112102 at Berlin Alexanderplatz, 13/05/12 (JW)
The word “underrated” has become a bit of a cliche when applied to workaday locomotive types, but for the German class 112/114 family of electrics, it is truly appropriate.
Built between 1990 and 1994, the 129-strong fleet was conceived as a development of the ubiquitous Class 243 electrics for the former East Germany (since reunification, DB Class 143). The 143s were 120km/h machines, but the gradual spread of electrification and increases in line speeds behind the Iron Curtain necessitated 160km/h motive power, especially with the Berlin to Dresden axis in mind. Four prototype machines were built; 212 002 to 212 005, which entered traffic in the days immediately following German reunification in October 1990. These were later renumbered 112 002 to 112 005 under the post-reunification numbering convention.
The success of these four led to the procurement of a further 35 machines (112 006 – 112 040), which entered traffic solidly and reliably in the astonishingly short window between August and December 1991.
Now stored in the “strategic reserve” at Hamm, 114 026 (the former 112 026) is seen in happier times on an RE7 service at Berlin Ostbahnhof, 11/05/12 (JW)
There then followed a flagship project – the first locomotive procurement since reunification of the two German railway administrations (if not the formal merger) – the 90 machines of class 112.1. These entered traffic between 1992 and 1994 – but not in numerical order… Interestingly, the Deutsche Reichsbahn ordered 112 101 to 112 145, and the Deutsche Bundesbahn 112 146 to 112 190. These were constructed side by the side in the factory at Hennigsdorf, therefore the last to enter traffic in 1994 was in fact 112 145.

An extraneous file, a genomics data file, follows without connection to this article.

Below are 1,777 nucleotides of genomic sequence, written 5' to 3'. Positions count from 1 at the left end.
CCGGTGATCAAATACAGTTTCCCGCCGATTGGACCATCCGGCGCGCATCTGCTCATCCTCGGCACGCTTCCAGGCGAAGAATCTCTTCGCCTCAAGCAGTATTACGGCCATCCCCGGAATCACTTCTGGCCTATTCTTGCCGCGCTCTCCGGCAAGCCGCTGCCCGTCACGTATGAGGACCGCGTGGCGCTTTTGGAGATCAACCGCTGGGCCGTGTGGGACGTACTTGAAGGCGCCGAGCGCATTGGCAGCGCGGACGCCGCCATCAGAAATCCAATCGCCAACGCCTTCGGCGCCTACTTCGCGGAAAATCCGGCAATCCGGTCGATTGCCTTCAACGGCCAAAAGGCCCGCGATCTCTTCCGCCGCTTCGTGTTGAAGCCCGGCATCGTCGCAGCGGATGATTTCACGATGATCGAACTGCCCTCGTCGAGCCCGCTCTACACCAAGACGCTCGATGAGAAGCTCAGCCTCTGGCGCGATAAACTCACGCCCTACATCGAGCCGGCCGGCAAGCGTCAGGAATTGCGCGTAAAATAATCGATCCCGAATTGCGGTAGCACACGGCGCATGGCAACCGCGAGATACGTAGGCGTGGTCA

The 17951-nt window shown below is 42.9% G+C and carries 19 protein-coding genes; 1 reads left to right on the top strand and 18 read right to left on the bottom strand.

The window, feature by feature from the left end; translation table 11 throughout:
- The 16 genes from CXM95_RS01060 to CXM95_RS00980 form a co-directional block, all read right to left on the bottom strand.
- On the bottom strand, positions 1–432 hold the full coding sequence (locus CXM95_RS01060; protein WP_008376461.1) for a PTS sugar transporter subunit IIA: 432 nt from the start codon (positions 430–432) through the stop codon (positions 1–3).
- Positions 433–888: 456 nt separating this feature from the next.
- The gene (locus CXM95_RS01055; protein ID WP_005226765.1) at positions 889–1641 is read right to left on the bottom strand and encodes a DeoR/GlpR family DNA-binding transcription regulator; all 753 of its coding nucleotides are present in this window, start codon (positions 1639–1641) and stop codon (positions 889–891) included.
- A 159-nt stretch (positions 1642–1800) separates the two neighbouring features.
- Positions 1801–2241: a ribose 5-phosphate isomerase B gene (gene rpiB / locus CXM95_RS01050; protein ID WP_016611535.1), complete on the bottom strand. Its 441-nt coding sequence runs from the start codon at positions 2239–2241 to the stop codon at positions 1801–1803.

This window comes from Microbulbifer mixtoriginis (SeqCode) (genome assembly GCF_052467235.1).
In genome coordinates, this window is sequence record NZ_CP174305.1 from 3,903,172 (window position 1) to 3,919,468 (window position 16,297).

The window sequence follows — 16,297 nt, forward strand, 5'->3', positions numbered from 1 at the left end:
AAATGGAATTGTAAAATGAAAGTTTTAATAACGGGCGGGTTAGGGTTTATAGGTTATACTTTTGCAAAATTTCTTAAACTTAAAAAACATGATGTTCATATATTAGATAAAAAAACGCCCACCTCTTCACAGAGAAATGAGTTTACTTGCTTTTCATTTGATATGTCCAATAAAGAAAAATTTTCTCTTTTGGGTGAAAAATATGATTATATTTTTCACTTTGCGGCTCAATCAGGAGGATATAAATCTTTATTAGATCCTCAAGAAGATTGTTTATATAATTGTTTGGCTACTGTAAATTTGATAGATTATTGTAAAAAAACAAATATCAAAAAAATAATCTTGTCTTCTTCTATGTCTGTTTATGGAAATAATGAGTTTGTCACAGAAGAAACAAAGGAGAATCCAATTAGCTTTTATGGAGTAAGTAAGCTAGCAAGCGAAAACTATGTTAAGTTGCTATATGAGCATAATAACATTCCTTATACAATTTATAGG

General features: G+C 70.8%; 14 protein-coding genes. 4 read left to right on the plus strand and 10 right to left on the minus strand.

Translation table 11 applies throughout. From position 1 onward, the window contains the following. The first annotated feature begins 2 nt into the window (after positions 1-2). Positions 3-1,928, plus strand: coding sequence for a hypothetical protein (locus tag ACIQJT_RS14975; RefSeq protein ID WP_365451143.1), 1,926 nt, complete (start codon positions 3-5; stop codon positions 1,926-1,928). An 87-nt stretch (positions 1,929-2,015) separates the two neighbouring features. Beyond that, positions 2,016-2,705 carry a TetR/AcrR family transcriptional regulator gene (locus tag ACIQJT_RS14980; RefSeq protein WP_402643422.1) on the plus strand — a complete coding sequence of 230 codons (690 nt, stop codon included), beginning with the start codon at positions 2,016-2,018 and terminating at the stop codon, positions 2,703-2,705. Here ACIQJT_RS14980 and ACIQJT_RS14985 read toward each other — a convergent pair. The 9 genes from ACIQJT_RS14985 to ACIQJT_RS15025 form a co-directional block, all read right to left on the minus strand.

Sectorisation of German railways in the late 1990s saw the 112.0s pass to DB Nahverkehr for regional passenger train work, with the 112.1s remaining on long-distance duties. In order to further underline the distinction, the 112.0s were consequently renumbered as class 114. When the 112.1s followed suit in the early years of the last decade, no further class renumbering took place.
But what of my claim that they are “underrated”? These machines have worked away for over a quarter of a century with little fuss or fanfare, and have made themselves at home in most, if not all of Germany’s 16 states over the years. They have proved as adept on the RE and RB work that they have made their own, as the InterCity work for which they were built; if anything, the tightly-timed start-stop nature of the duties they find themselves on nowadays makes it far more demanding than what was envisaged for them on the drawing board. Their acceleration can be truly astonishing, and even now they are frequently diagrammed to turn in over 1000km in a day.
Another “inmate” of the Hamm compound is 112 127, which was most recently a Braunschweig machine before withdrawal. Here it is seen in one the bay platforms at Hildesheim Hbf, prior to working a stopper to Braunschweig on the foggy morning of 22/11/11 (JW)
The creeping “unit-isation” of regional railways in the former East Germany has seen the original 112.0s (new class 114) displaced from their duties in this area, and the fleet are now, in the main, firmly located in the “West” – split between Frankfurt am Main and Stuttgart. 114 005 and 114 040 remain allocated to Rostock, where they are used as a common fleet with the 112.1s.
In 2006, as experiments, two class 143s were “upgraded” – one to 160km/h (114 101) and one to 140km/h (114 301). Although these projects got quite far, they were not quite developed, and these machines have now returned to their original 143 guise.
Sadly, a by-product of their modest nature is that their gradual withdrawal is also largely going unnoticed. As of 05/07/17, only 75 of the 90 class 112.1 remain in traffic. The 114s have also seen their numbers gradually chipped away, and only 31 of the 39 machines remain in traffic. Click here for a list.